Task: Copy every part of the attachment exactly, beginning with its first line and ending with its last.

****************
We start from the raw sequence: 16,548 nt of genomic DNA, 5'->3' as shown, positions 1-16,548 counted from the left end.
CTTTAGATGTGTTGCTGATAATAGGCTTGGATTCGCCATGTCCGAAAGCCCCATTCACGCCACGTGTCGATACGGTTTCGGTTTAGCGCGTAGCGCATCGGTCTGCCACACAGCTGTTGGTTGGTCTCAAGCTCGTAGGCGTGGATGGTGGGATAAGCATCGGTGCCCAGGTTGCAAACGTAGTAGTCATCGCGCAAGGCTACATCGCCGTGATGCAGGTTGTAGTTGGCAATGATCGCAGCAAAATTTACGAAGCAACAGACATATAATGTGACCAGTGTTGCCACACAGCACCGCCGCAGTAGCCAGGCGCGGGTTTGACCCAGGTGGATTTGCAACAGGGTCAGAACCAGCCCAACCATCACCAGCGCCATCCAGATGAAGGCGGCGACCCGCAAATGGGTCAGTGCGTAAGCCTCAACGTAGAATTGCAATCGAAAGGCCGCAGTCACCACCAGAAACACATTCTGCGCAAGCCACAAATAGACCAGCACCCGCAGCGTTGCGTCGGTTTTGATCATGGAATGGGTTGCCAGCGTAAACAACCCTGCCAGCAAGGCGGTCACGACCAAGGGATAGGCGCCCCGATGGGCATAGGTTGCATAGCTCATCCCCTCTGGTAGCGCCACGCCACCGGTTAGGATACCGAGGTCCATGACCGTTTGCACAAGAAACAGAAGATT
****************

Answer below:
We start from the raw sequence: 16,548 nt of genomic DNA, 5'->3' as shown, positions 1-16,548 counted from the left end.
CTTTAGATGTGTTGCTGATAATAGGCTTGGATTCGCCATGTCCGAAAGCCCCATTCACGCCACGTGTCGATACGGTTTCGGTTTAGCGCGTAGCGCATCGGTCTGCCACACAGCTGTTGGTTGGTCTCAAGCTCGTAGGCGTGGATGGTGGGATAAGCATCGGTGCCCAGGTTGCAAACGTAGTAGTCATCGCGCAAGGCTACATCGCCGTGATGCAGGTTGTAGTTGGCAATGATCGCAGCAAAATTTACGAAGCAACAGACATATAATGTGACCAGTGTTGCCACACAGCACCGCCGCAGTAGCCAGGCGCGGGTTTGACCCAGGTGGATTTGCAACAGGGTCAGAACCAGCCCAACCATCACCAGCGCCATCCAGATGAAGGCGGCGACCCGCAAATGGGTCAGTGCGTAAGCCTCAACGTAGAATTGCAATCGAAAGGCCGCAGTCACCACCAGAAACACATTCTGCGCAAGCCACAAATAGACCAGCACCCGCAGCGTTGCGTCGGTTTTGATCATGGAATGGGTTGCCAGCGTAAACAACCCTGCCAGCAAGGCGGTCACGACCAAGGGATAGGCGCCCCGATGGGCATAGGTTGCATAGCTCATCCCCTCTGGTAGCGCCACGCCACCGGTTAGGATACCGAGGTCCATGACCGTTTGCACAAGAAACAGAAGATT